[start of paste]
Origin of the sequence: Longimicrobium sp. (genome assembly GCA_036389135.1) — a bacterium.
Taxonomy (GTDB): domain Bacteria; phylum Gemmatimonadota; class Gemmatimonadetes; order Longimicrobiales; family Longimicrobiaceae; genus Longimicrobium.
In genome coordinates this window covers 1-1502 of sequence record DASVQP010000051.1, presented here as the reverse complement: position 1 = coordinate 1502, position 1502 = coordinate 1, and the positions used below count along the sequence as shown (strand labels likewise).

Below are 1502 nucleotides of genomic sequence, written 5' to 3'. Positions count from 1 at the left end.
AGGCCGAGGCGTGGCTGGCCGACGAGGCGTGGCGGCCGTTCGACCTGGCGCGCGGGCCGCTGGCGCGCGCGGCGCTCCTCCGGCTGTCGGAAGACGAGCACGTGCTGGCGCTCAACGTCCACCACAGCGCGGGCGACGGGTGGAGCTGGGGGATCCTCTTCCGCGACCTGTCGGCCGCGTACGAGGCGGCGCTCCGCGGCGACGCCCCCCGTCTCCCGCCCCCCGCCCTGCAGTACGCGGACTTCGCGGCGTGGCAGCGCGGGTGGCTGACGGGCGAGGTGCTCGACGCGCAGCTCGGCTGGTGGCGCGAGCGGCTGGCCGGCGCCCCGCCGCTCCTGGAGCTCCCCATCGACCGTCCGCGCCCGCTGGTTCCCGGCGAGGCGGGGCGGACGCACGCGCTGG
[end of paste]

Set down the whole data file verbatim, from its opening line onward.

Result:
Origin of the sequence: Longimicrobium sp. (genome assembly GCA_036389135.1) — a bacterium.
Taxonomy (GTDB): domain Bacteria; phylum Gemmatimonadota; class Gemmatimonadetes; order Longimicrobiales; family Longimicrobiaceae; genus Longimicrobium.
In genome coordinates this window covers 1-1502 of sequence record DASVQP010000051.1, presented here as the reverse complement: position 1 = coordinate 1502, position 1502 = coordinate 1, and the positions used below count along the sequence as shown (strand labels likewise).

Below are 1502 nucleotides of genomic sequence, written 5' to 3'. Positions count from 1 at the left end.
AGGCCGAGGCGTGGCTGGCCGACGAGGCGTGGCGGCCGTTCGACCTGGCGCGCGGGCCGCTGGCGCGCGCGGCGCTCCTCCGGCTGTCGGAAGACGAGCACGTGCTGGCGCTCAACGTCCACCACAGCGCGGGCGACGGGTGGAGCTGGGGGATCCTCTTCCGCGACCTGTCGGCCGCGTACGAGGCGGCGCTCCGCGGCGACGCCCCCCGTCTCCCGCCCCCCGCCCTGCAGTACGCGGACTTCGCGGCGTGGCAGCGCGGGTGGCTGACGGGCGAGGTGCTCGACGCGCAGCTCGGCTGGTGGCGCGAGCGGCTGGCCGGCGCCCCGCCGCTCCTGGAGCTCCCCATCGACCGTCCGCGCCCGCTGGTTCCCGGCGAGGCGGGGCGGACGCACGCGCTGG